Creativity,  Perils of a Mom Writer,  Writing Prompt

Top 10 Things You Can Do When You Are Stuck, Either Literally or Figuratively


You’re stuck.

This post is exactly what you need, assuming you’re not so stuck that you can’t read a screen.

If you’re stuck figuratively in the writing of your novel and you need a clue on what to do next, this list is for you.

If you are stuck literally: you have gum in your hair, you’re dealing with Super Glue or you’ve driven into a ditch, I can help you there too.

I’ve got all kinds of unstuck solutions for you below. Why do this? Because bouncing back and forth between the literal and the figurative isn’t the least bit weird. 

Top 10 Things You Can Do When You Are Stuck, Either Figuratively or Literally


Figurative Stuck Tip #1:

Go back and remember the requirements of your genre.  So this is a romance? You need a misunderstanding. This is fantasy? There’s something magical in his pocket and he doesn’t know how it got there. This is science fiction? You just lost all your oxygen. Do something, fast, or everyone is dead! This is Young Adult? You’ve either been inspired by your favorite poet, you’ve written bad poetry that you want to share, you have to write a book report about a poet or your Emo sister thinks she’s Emily Dickinson. This is a mystery? Oh, someone needs to drop dead. Right here. Under mysterious circumstances. Even if it’s a red herring, do it anyway. My point is that sometimes we get too close to stories and we forget what we are trying to accomplish. If you go back to the “rules” you may be inspired.

Literal Stuck Tip #1:

If you get gum in your hair, rub it with coconut oil and then comb it out. Or you can try these other options from WikiHow.

Figurative Stuck Tip #2:

Have your character take a rest. Pull back a little. Let the main character sit down and eat or sleep or rest and rethink all of what their up to. Remind the reader the mission that’s at stake. Why? If you have a lot of drama, action or intense scenes, your main character needs a breather unless his name is Jack Bauer. He needs to process all the action and so does your reader. You can always cut this later, but you may find that this helps you see the big picture and give you an idea on what to do next.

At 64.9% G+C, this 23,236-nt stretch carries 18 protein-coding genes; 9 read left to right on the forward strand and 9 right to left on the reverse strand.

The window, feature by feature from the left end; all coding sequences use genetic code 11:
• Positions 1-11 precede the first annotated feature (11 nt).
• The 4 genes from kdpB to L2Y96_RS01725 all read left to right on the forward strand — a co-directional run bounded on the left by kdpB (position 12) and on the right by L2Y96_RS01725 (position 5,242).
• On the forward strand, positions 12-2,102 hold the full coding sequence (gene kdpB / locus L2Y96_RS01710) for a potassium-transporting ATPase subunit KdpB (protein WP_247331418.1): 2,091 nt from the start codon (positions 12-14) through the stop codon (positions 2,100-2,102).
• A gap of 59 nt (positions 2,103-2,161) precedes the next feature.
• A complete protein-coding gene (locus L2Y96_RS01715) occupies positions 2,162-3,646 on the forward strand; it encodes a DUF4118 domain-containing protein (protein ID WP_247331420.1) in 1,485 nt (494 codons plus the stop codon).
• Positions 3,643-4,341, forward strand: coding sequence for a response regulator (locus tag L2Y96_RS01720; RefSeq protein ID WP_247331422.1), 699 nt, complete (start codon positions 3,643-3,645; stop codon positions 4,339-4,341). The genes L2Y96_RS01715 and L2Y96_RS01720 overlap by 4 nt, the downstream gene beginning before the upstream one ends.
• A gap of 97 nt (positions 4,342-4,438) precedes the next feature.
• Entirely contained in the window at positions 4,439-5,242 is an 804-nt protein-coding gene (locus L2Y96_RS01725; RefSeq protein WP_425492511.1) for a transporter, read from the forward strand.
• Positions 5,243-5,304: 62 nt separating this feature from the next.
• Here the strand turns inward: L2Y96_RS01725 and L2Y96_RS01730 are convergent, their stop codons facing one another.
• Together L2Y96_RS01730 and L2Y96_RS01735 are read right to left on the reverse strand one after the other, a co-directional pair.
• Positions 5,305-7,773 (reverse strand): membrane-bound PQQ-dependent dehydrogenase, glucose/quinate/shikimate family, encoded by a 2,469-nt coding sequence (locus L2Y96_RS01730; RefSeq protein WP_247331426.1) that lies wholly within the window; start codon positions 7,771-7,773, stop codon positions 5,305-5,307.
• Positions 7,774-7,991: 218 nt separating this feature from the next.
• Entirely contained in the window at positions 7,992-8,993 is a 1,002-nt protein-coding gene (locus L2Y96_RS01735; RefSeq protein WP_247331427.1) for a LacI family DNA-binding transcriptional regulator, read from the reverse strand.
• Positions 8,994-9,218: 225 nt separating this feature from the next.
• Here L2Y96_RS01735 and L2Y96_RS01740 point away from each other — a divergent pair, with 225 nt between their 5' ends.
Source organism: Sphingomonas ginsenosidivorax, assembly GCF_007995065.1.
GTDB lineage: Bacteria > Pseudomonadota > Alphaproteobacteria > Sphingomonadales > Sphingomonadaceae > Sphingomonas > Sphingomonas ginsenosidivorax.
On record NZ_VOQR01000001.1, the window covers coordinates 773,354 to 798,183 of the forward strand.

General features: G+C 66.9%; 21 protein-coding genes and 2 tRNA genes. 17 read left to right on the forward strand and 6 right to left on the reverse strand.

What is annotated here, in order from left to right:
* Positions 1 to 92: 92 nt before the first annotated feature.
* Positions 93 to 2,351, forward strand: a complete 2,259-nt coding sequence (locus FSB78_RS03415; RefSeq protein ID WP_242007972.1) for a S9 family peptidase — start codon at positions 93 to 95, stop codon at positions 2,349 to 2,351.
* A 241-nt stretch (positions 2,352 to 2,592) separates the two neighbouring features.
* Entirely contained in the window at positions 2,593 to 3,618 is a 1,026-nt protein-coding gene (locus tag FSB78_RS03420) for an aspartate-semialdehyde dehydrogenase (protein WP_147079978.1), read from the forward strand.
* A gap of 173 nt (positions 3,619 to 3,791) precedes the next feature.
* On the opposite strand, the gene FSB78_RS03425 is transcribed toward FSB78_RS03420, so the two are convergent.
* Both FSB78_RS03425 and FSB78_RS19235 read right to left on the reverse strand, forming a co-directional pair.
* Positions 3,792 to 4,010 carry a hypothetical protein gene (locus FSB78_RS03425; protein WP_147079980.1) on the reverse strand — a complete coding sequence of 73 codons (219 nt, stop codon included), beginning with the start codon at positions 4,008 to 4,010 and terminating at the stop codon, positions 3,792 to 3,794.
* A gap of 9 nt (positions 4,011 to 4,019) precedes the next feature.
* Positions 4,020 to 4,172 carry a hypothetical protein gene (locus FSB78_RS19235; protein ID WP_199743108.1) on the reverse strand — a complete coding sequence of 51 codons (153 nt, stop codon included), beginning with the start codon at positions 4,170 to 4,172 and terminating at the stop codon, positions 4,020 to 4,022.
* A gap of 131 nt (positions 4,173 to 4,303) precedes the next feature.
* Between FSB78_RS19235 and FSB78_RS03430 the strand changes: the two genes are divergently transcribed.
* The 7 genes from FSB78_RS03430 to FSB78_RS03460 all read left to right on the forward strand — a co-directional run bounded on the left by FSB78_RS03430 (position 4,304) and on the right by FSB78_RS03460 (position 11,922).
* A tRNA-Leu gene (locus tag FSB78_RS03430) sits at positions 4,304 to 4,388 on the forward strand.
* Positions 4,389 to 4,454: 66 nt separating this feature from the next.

Literal Stuck Tip #2:

Your crazy aunt has gotten into the Krazy Glue again, hasn’t she? When will you learn to keep it out of her reach? When will you learn how to unstick her fingers? The good folks at Krazy Glue have answers. Here’s a tip, don’t let the person with Krazy Glue on their fingers have access to the computer’s mouse.

Figurative Stuck Tip #3:  

You may need a good tornado to shake things up a bit in your story. Not seasonal? Not the right part of the country? Then an earthquake! A hurricane! A blizzard! A freak thunderstorm! And with every natural disaster you could have power outages, flash floods, injuries and deaths! Never underestimate the power of the earth to cause some great drama for your story!

Literal Stuck Tip #3:

Allstate Insurance apparently has had a few calls about this. So many that they apparently had to write a blog post about how to get your truck out of the mud. I suppose that’s helpful of them, but maybe you shouldn’t be driving in the mud to begin with? Oh, I get it. The flash flood from the previous paragraph did this! I swear this list is getting very dramatic!

Figurative Stuck Tip #4: 

Bring in your antagonist’s antagonist. Someone is out to get your bad guy. He’s a bad guy, he’s made an enemy or three, right? Your bad guy owes someone money. Your bad guy or gal is connected romantically with the wrong flirt. Your bad guy or gal is getting a little too big for his britches among the powers that be. This is a force that can stir up some interesting trouble in your story and maybe can be used for your protagonists advantage.

Literal Stuck Tip #4:

Let’s say you’re out camping and you wake up in the middle of the night needing to um, shake the dew off the lilies. But you can’t get your tent zipper open! It’s stuck! Perhaps in your camping gear, you packed any of these nine household items that can unstick a zipper. But keep in mind, that stuck zipper could be all that’s between you and bears. You may want to leave it stuck.


Figurative Stuck Tip #5: 

A innocent needs help and needs it right now, like say, she needs to tinkle and can’t get out of her tent. How better to demonstrate the virtue and goodness of your protagonist (and make him interesting and likable to your reader) than to put in in the way of someone who really needs help?  A small child. An unwed mother. A hurt puppy. Have your main character stop everything, because they have that streak of goodness in them, and possibly WD40, and help them. And in the middle of the helping of them, they realize the clock is ticking or opportunity is missed, or they dropped their gun or THEY SAW A BEAR something happens that will keep them from accomplishing their ultimate goal. They need to not only be delayed but also regret, even for just a minute, thinking about someone else when they needed to care for themselves.

Literal Stuck Tip #5:

You find it hard to swallow. I’m not talking about this literal/figurative list, I’m talking about actual food. This is a video that demonstrates how to administer the heimlich maneuver. People, slow down. Chew your food thoroughly!